This Whiskered Tern breeding colony was discovered by members of the Bairnsdale and District Field Naturalists Club in early December 2016, at Lake Omeo located near Benambra in East Gippsland’s high country, when members visited the lake to check on some rare plants.
For more information about Whiskered Terns please refer to two previous posts:
Lake Omeo is about 700 metres above sea level. At the current knee-deep water depth, the lake is about 5km long and nearly 2km wide at its widest point. The lake has no outlet as the original drainage to Morass Creek was cut off by faulting and block tilting many thousands of years ago. The Lake is normally dry, however after good rains it can have sufficient water depth to support many water birds and breeding events such as the Whiskered Terns now breeding there. In the past, the lake sometimes even had enough water depth to support water sports such as water skiing and sailing, but it only fills to that extent on very rare occasions these days.
Please click on photos to enlarge.
Please click on photos to enlarge.
|Looking towards the north-eastern end of Lake Omeo – Benambra township is on the
right-hand side of the photo. The peaks in the background are The Brothers.
Whiskered Terns are colonial breeders and usually breed in shallow marshes and flooded grassland where aquatic insects are numerous. They are nomadic in Australia and are quick to exploit flooded areas along inland rivers. Lake Omeo lies just north of the Dividing Range at the head of the Murray River catchment.
It is possible the Whiskered Terns travel between the Gippsland Lakes, where they are often found in large numbers during inland droughts, and the Murray Darling Basin (MDB) by flying up the Tambo River, crossing the Divide at a low point near Benambra, and then flying on down the Mitta Mitta River, across Lake Dartmouth and beyond. However, in doing so they seem to have noticed Lake Omeo and taken advantage of the rare water and breeding opportunity there even though the MDB currently has lots of water following good inland rains in 2016.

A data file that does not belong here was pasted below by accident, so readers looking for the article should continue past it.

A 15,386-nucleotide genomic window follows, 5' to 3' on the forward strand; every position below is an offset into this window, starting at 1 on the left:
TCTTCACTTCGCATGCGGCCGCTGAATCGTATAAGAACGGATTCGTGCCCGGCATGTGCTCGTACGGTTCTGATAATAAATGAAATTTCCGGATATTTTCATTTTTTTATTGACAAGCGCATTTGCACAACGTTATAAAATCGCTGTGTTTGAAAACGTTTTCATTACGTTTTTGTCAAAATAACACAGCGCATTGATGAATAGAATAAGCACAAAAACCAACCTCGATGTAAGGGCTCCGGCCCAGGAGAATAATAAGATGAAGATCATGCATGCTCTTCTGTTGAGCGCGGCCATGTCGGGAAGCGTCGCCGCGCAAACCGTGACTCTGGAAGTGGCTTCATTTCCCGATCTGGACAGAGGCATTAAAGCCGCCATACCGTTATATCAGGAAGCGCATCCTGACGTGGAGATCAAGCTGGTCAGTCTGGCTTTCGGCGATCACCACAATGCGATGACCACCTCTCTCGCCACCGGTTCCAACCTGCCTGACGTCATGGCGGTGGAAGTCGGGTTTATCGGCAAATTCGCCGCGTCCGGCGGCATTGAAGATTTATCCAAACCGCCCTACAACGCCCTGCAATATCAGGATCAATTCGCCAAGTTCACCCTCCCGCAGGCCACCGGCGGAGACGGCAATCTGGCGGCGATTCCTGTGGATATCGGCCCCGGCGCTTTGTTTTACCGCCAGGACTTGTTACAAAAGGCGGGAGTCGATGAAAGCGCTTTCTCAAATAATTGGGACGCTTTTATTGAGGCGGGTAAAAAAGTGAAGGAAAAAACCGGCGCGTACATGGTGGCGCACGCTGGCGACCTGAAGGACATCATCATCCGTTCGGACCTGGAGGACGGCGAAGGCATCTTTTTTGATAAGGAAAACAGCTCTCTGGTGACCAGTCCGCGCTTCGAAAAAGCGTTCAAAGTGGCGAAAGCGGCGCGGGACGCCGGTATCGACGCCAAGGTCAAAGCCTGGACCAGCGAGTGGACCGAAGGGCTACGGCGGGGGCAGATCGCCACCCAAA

In early December 2016, 60 to 70 breeding pairs were reported to be on nests with eggs in the middle of the lake and more birds were building nests. When I made my first visit to the Lake on the 4th of January 2017 there were no nests in the middle of the lake. This breeding attempt had clearly failed. However, the birds had made a fresh start in more substantial aquatic vegetation near the NE end of the lake.
|Looking south across Lake Omeo and the aquatic vegetation where the Whiskered Tern breeding colony is located.|
It is hard to estimate the number of Whiskered Terns present and the number of nests. However my conservative guestimate on the 4th of January was 250 adult birds with 100 breeding pairs on about 100 nests. Of about 30 nests inspected, only two had one just- hatched chick. Given an incubation period of 18 to 20 days, egg laying for the new breeding event must have commenced on about the 12th of December. Hatching is synchronous, that is, incubation starts after the last egg is laid and the chicks all hatch at about the same time.
While Whiskered Terns are colonial breeders each pair defends a small territory around their nest, so nests are spread across a large area. The nests were located in a species of rush and the same plant was used to construct the nests.
|Whiskered Tern nest - this one is more substantial and more protected than many of the other nests.|
|Side view of another nest – some nests are anchored in the surrounding vegetation while others float while being constrained laterally by the rushes.|
|One of the 30 nests checked on the 4th of January. The egg on the nest has a small hole – the start of another chick working its way out of the egg.|
|This was the other just hatched chick (4/01/17).|
Hoary-headed Grebes apparently often nest in association with Whiskered Tern colonies and this was the case at Lake Omeo.
|Hoary-headed Grebe nest – with egg covering vegetation removed for the photo and then carefully replaced.|
|The Hoary-headed Grebes were very secretive around their nests – I never saw one either on a nest or leaving a nest.|
Both Whiskered Tern parents share nest building, incubation and care of the chicks. A hide was used to photograph adult birds on the nest because even though they leave the nest on approach, they soon return once you are concealed in the hide.